We drove West to the coast that afternoon and then down to Peninsula de Paracas (Peninsula of wind). It was dark by the time we pulled into the park and drove down dirt roads. If I were alone I may not have continued driving into the night but I figured we would be fine. I found the campsite that was listed on iOverlander and wasn’t sure just how close to the edge of the cliff we parked. I think I may have scared him a bit driving him out there in the middle of the night since he asked if I was going to take one of kidneys and push him into the sea. All jokes, and soon we were marveling at the spectacular view of the stars. Without much light pollution we could see the milky way blast across the sky and found constellations like Scorpio and Orion.
The next morning we woke up and saw a car driving towards where we were parked, appearing not to be driving on a road. Three guys got out of the car and packed up some stuff before descending the cliff to the sea. We had no idea there was even a trail down the steep cliff. After giving them some time to make it down, we climbed down as well. The guys were nowhere to be found, only some footprints were left in the sand. We guessed they must’ve been picked up by a boat. Unclear what we just witnessed, we concluded they must just be fishing and nothing sketchy was going on. But we should probably climb back up the cliff and get out of the area, just in case. After we returned to Savannah, we saw a guy on a motorcycle slowing riding along the cliff edge, looking down to the coast apparently searching for something, or someone. We waved but he didn’t wave back. Definitely time to get the hell out now. Just before we left, I noticed a dime on the back bumper. Unsure how it got there and for how long, we didn’t discuss it anymore and drove out of the park away from the mysterious happenings on the cliff.
That day we drove to Nasca, Peru. We passed by the site for the Nasca lines, but there really wouldn’t be a way to see them unless we got in a plane. We stayed at a hotel that night since the city didn’t seem like a great place to park and sleep in the van. A big group of kids from the UK were there, probably on some type of school trip. We drank pisco sours and speculated about what they were doing and the group dynamics among everyone.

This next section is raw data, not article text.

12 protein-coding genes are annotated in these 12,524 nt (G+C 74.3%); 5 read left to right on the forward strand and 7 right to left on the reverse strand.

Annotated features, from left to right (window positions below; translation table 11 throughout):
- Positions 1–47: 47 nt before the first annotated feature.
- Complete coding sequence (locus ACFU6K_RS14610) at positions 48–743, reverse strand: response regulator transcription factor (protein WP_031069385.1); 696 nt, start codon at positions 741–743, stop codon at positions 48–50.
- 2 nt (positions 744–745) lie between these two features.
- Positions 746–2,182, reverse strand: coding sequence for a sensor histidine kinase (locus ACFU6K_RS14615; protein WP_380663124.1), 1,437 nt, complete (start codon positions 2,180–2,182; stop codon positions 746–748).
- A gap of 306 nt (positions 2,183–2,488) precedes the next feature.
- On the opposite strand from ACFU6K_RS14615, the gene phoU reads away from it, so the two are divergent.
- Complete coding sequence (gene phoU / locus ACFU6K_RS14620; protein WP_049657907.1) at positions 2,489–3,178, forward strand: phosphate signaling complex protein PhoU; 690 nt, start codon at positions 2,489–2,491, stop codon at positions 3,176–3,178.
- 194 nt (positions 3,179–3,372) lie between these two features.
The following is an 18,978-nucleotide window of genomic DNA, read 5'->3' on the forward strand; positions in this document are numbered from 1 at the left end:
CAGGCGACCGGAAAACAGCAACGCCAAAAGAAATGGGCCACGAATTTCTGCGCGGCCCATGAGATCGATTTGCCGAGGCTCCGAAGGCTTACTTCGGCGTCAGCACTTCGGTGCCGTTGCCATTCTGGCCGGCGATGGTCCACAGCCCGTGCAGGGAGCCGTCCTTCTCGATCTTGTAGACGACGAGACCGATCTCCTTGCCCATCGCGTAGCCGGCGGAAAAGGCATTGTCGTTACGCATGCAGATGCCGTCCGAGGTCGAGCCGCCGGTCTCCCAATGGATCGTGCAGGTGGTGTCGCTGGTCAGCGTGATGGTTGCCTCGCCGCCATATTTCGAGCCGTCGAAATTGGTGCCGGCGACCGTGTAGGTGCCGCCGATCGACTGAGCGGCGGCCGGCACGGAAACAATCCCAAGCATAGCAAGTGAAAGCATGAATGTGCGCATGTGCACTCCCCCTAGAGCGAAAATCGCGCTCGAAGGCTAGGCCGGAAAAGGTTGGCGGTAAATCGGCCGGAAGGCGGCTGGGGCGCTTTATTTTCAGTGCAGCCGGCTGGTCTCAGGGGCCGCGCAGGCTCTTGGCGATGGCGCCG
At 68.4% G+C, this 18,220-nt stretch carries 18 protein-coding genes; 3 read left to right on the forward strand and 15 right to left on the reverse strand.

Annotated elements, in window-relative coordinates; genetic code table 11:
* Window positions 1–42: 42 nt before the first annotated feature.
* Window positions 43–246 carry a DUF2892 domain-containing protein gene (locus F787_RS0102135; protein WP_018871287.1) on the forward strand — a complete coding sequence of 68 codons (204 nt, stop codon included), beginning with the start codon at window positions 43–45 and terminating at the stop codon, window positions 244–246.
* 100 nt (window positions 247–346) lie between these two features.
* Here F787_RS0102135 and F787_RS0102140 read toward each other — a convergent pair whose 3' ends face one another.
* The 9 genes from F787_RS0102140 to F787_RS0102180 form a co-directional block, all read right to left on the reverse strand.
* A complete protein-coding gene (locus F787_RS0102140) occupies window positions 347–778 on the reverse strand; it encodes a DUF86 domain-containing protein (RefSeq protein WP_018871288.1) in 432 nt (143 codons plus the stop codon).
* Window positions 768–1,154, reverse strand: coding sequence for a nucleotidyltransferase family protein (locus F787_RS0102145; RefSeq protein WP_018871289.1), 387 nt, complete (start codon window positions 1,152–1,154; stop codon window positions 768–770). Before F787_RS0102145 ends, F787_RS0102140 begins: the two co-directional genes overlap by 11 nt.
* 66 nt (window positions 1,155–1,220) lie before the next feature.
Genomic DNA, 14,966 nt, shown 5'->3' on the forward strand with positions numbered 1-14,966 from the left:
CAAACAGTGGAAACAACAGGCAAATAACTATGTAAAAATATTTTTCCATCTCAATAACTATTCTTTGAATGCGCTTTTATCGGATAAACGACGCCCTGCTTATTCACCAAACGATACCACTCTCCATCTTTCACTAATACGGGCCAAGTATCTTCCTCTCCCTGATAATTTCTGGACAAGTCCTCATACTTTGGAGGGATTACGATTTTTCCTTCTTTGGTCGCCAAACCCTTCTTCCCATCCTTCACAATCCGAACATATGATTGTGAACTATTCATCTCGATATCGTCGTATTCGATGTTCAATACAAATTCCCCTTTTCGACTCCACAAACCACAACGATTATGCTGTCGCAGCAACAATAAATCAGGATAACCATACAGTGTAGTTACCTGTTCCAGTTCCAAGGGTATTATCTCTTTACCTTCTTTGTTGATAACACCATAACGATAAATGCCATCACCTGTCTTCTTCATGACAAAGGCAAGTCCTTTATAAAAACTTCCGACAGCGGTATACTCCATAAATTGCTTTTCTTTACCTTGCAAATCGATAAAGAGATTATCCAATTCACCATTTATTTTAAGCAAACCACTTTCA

One of the nights we were driving down 1S, within the first few days of the trip, we encountered corrupt police. I hate driving into the night because it just seems like you’re asking for trouble with a foreign plate in the dark. The police here drive pickup trucks and I didn’t realize it was a police truck until after I passed on the left. I wasn’t speeding, but still felt like I was about to get into trouble. I moved back in the right lane and soon the truck passed another car behind me and we were being followed. We both noticed this at the same time and tensed as the truck came up fast behind the van and then backed off. Then the lights came on and they drove up next to me in the right lane, shined a flashlight into the driver’s window, and motioned for me to pull over. Both police got out and asked for my documents, specifically the import permit I got when I entered Peru with the van from Ecuador. This permit I knew was good for 90 days. The first policeman pointed to a line on the document that stated something about 30 days, and they claimed I overstayed. Now the paper was out of my hands, as well as my passport, driver’s license, and registration. They kept pointing to the line, while covering the top half of the paper. They claimed I overstayed, but I could pay them about $800 US dollars and be let go, or they would impound the vehicle. I knew this wasn’t right and that my papers were legitimate but I guess some small part of me wondered if I was missing something. We called Heraldo and he assured us we were getting scammed and that my papers were fine. With this new confidence, we insisted on getting the permit paper back where then we found the date for 90 days that the cop was covering with his hand. As soon as we found this, the act was over and they said we could drive away. It’s really frustrating and disappointing running into corrupt police, but luckily we made it out with only just some wasted time.